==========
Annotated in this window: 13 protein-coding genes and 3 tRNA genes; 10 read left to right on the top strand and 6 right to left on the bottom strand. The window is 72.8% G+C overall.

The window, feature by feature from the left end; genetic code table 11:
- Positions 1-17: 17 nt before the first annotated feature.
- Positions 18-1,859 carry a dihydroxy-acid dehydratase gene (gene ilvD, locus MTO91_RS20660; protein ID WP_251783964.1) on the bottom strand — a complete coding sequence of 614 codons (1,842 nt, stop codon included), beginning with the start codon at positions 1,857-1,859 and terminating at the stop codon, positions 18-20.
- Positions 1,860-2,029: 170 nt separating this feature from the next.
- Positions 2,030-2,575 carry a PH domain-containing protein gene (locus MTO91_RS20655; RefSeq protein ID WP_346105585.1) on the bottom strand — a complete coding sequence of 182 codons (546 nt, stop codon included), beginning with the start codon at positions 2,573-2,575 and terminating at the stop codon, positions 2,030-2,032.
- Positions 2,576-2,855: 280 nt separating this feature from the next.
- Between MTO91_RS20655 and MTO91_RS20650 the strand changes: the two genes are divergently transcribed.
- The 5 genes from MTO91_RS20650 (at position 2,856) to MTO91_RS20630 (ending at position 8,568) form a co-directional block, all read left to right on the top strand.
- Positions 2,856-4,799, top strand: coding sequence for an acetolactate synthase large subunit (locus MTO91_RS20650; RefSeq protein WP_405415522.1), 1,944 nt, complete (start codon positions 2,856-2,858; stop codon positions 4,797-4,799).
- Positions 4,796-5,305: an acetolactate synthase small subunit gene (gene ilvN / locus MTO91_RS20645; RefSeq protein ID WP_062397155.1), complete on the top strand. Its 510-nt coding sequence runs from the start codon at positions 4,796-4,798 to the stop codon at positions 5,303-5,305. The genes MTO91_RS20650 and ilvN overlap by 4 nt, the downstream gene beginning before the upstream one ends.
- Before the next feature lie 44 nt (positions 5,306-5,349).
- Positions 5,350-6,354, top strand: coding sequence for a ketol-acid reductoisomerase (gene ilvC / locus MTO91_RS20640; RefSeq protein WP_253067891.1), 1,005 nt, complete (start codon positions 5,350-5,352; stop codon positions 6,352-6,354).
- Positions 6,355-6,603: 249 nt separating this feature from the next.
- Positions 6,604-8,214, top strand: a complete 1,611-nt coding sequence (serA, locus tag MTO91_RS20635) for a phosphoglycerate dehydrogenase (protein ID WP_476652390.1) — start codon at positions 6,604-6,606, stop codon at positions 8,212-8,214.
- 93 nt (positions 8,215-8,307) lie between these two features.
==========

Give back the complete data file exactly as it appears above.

Annotated in this window: 13 protein-coding genes and 3 tRNA genes; 10 read left to right on the top strand and 6 right to left on the bottom strand. The window is 72.8% G+C overall.

The window, feature by feature from the left end; genetic code table 11:
- Positions 1-17: 17 nt before the first annotated feature.
- Positions 18-1,859 carry a dihydroxy-acid dehydratase gene (gene ilvD, locus MTO91_RS20660; protein ID WP_251783964.1) on the bottom strand — a complete coding sequence of 614 codons (1,842 nt, stop codon included), beginning with the start codon at positions 1,857-1,859 and terminating at the stop codon, positions 18-20.
- Positions 1,860-2,029: 170 nt separating this feature from the next.
- Positions 2,030-2,575 carry a PH domain-containing protein gene (locus MTO91_RS20655; RefSeq protein ID WP_346105585.1) on the bottom strand — a complete coding sequence of 182 codons (546 nt, stop codon included), beginning with the start codon at positions 2,573-2,575 and terminating at the stop codon, positions 2,030-2,032.
- Positions 2,576-2,855: 280 nt separating this feature from the next.
- Between MTO91_RS20655 and MTO91_RS20650 the strand changes: the two genes are divergently transcribed.
- The 5 genes from MTO91_RS20650 (at position 2,856) to MTO91_RS20630 (ending at position 8,568) form a co-directional block, all read left to right on the top strand.
- Positions 2,856-4,799, top strand: coding sequence for an acetolactate synthase large subunit (locus MTO91_RS20650; RefSeq protein WP_405415522.1), 1,944 nt, complete (start codon positions 2,856-2,858; stop codon positions 4,797-4,799).
- Positions 4,796-5,305: an acetolactate synthase small subunit gene (gene ilvN / locus MTO91_RS20645; RefSeq protein ID WP_062397155.1), complete on the top strand. Its 510-nt coding sequence runs from the start codon at positions 4,796-4,798 to the stop codon at positions 5,303-5,305. The genes MTO91_RS20650 and ilvN overlap by 4 nt, the downstream gene beginning before the upstream one ends.
- Before the next feature lie 44 nt (positions 5,306-5,349).
- Positions 5,350-6,354, top strand: coding sequence for a ketol-acid reductoisomerase (gene ilvC / locus MTO91_RS20640; RefSeq protein WP_253067891.1), 1,005 nt, complete (start codon positions 5,350-5,352; stop codon positions 6,352-6,354).
- Positions 6,355-6,603: 249 nt separating this feature from the next.
- Positions 6,604-8,214, top strand: a complete 1,611-nt coding sequence (serA, locus tag MTO91_RS20635) for a phosphoglycerate dehydrogenase (protein ID WP_476652390.1) — start codon at positions 6,604-6,606, stop codon at positions 8,212-8,214.
- 93 nt (positions 8,215-8,307) lie between these two features.